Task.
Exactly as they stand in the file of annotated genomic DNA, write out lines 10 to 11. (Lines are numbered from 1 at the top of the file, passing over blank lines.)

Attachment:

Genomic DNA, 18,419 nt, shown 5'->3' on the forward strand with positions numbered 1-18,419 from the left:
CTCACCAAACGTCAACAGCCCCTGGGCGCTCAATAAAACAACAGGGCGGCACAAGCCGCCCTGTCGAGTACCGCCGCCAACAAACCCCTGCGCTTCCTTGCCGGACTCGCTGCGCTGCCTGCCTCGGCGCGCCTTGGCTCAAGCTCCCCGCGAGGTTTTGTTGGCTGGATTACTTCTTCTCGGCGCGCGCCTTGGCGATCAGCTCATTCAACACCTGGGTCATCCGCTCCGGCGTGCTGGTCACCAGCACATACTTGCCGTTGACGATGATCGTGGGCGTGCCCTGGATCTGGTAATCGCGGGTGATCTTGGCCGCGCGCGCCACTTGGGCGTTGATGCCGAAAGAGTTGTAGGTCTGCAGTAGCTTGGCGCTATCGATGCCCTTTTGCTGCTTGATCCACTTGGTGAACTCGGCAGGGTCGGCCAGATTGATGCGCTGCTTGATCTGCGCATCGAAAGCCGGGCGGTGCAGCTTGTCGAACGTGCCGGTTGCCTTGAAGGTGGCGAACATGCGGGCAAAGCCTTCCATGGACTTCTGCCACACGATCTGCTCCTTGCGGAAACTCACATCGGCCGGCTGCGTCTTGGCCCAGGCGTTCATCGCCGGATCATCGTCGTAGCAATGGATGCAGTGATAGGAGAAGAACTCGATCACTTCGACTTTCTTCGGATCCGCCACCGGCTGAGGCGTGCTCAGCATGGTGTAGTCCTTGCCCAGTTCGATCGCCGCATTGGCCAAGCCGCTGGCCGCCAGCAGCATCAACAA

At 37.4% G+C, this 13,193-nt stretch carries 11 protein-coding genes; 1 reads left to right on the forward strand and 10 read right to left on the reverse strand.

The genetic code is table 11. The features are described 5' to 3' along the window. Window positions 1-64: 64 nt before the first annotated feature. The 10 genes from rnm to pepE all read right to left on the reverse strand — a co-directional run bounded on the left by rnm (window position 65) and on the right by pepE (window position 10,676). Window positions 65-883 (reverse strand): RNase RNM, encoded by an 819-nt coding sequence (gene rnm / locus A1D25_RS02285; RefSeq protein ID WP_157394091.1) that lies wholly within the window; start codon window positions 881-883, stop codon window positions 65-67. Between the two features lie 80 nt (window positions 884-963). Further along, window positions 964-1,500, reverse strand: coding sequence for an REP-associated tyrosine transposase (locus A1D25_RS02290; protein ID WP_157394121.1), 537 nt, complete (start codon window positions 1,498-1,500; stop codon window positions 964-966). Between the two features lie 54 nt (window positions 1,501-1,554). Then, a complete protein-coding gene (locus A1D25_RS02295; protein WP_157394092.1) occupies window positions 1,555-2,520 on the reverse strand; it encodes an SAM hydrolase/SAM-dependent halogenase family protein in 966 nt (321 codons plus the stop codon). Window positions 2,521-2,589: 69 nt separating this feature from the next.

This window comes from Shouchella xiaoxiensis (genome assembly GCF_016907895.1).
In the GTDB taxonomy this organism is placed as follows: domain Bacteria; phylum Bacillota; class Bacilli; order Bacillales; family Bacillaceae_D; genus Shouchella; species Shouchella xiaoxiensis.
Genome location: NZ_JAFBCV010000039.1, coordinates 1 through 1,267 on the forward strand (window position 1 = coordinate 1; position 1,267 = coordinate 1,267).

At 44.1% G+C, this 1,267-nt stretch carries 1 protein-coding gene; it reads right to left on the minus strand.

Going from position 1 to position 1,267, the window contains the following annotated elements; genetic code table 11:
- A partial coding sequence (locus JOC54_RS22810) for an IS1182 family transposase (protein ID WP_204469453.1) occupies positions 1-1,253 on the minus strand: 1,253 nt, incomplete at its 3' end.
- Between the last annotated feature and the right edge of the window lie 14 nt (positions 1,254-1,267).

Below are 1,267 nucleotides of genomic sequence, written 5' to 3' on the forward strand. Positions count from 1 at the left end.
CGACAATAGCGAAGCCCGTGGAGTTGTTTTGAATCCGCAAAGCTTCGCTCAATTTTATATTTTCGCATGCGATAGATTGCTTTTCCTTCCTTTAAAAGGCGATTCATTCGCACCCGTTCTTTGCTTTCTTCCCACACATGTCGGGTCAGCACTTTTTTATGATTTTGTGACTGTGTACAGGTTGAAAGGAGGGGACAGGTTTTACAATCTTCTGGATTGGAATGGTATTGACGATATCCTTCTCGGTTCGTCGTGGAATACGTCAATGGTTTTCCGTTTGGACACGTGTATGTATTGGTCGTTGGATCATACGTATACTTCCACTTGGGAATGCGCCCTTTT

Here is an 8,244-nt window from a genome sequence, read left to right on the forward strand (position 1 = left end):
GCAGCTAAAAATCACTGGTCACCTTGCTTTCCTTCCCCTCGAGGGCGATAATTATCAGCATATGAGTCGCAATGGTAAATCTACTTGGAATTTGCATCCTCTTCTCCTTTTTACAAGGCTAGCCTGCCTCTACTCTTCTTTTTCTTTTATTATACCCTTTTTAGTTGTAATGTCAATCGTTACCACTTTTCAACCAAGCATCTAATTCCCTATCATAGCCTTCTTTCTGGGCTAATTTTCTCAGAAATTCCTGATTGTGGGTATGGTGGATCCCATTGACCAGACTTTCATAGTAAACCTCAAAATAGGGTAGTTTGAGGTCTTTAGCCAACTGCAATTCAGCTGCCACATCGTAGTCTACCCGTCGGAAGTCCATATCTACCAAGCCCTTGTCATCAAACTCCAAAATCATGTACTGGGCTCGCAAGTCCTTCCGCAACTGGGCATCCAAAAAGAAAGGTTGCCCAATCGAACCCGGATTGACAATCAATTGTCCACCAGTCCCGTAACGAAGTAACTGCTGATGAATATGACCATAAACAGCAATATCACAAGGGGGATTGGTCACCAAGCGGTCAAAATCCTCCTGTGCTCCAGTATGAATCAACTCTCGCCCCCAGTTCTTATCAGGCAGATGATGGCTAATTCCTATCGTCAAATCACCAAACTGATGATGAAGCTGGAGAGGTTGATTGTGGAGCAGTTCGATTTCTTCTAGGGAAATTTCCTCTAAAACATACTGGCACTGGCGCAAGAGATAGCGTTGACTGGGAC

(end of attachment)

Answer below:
- A partial coding sequence (locus JOC54_RS22810) for an IS1182 family transposase (protein ID WP_204469453.1) occupies positions 1-1,253 on the minus strand: 1,253 nt, incomplete at its 3' end.
- Between the last annotated feature and the right edge of the window lie 14 nt (positions 1,254-1,267).